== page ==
Volvo developing road-car KERS
FLY IDEA: A Swedish Energy Agency grant to the value of R7m has been signed-off to Volvo for testing of its flywheel KERS system on public roads.
If you are a keen F1 follower, you’ll no doubt know the difference in performance a burst of power from a kinetic energy recovery system (KERS) can make. Wouldn’t it be neat if this technology could be applied to road cars too?
Volvo (in partnership with SKF, the Swedish bearing technology giant) has announced its intention to recapture energy converted to heat during braking and thereby reduce average fuel consumption of its vehicles by as much as 20%, whilst boosting performance too, thanks to a very clever - and simple - KERS system.
In terms of configuration the Volvo’s KERS system is different to most theoretical applications of hybrid drive energy recovery technology as it functions on the rear axle, leaving the front wheels to be driven by the engine.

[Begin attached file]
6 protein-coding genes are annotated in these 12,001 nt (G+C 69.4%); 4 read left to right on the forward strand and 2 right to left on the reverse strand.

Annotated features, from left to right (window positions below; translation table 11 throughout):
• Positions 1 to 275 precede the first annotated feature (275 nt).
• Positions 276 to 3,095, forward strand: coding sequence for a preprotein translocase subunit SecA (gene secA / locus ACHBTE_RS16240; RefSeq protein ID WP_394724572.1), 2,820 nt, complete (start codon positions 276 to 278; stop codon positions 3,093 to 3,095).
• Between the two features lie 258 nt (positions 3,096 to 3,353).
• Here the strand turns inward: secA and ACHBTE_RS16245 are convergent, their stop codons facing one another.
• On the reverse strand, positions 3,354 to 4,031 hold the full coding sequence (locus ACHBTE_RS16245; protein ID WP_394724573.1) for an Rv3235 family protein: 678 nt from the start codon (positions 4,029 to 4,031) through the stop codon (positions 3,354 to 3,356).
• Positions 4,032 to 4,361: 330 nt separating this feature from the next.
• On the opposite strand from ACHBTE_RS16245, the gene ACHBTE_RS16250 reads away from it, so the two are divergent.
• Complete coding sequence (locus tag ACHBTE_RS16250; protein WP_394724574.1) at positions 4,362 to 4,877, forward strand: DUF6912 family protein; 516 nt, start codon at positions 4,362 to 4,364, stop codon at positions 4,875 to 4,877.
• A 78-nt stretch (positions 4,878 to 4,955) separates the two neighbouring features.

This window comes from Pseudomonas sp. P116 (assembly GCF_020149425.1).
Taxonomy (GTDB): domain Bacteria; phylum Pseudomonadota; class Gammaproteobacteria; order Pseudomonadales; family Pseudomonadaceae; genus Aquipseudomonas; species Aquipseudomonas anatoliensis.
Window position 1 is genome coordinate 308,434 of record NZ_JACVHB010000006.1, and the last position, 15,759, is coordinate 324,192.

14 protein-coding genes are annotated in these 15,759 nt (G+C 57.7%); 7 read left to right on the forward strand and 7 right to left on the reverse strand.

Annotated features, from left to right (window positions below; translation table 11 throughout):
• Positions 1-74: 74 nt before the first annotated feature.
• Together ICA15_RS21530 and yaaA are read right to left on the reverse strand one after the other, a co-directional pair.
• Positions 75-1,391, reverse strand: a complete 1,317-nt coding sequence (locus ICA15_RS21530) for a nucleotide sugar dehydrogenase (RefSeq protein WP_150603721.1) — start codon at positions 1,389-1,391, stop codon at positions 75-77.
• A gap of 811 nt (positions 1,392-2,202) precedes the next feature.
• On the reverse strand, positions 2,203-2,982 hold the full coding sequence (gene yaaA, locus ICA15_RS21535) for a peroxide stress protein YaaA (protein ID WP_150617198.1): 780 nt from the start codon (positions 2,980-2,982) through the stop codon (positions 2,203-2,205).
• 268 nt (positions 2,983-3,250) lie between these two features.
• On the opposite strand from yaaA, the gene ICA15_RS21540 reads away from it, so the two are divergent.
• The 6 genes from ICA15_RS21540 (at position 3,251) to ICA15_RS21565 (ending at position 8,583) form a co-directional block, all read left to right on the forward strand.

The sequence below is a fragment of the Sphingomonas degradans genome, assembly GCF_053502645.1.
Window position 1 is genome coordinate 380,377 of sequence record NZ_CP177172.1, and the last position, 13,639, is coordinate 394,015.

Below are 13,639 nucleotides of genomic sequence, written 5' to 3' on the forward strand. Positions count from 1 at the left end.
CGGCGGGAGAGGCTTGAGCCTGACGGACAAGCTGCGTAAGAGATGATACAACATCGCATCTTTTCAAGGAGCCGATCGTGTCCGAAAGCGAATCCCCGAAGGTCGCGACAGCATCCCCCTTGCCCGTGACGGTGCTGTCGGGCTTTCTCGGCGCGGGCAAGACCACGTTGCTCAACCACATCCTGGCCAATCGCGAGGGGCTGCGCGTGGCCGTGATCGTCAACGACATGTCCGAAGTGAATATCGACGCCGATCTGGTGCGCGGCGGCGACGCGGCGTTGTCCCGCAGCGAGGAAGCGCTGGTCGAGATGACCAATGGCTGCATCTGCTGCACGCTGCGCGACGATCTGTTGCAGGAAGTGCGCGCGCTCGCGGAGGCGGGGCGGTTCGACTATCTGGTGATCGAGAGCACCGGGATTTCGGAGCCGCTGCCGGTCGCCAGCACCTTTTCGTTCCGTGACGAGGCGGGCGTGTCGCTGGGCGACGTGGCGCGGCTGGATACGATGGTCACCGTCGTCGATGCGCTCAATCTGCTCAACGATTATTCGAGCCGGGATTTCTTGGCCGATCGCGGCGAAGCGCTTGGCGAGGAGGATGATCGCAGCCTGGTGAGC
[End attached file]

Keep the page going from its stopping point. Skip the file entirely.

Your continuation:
SIMPLE AND EFFECTIVE...
How does it work?
Well, during urban driving (which features constant deceleration and brake application) the Volvo KERS system’s composite flywheel spins in a vacuum at speed of up to 60 000rpm, driven by braking input on the rear wheels. This stored energy is then released when the car accelerates again (adding 58kW of additional power); therefore requiring less input from the internal combustion engine for similar levels of performance and subsequently reducing fuel consumption.
A relatively simple system (as it operates independently, geared completely around the rear axle and its input drive shaft), Volvo’s KERS is thought to be a superior design to most torque-split all-wheel drive hybrid powertrain systems, which require the internal-combustion component to be shut-off and restarted to trim fuel consumption.
Derek Crabb, Vice Preident of Powertrain Engineering for Volvo Car Corporation says the brand’s flywheel system could become production viable within a few years, if tests and technical development are not curtailed by any significant difficulties.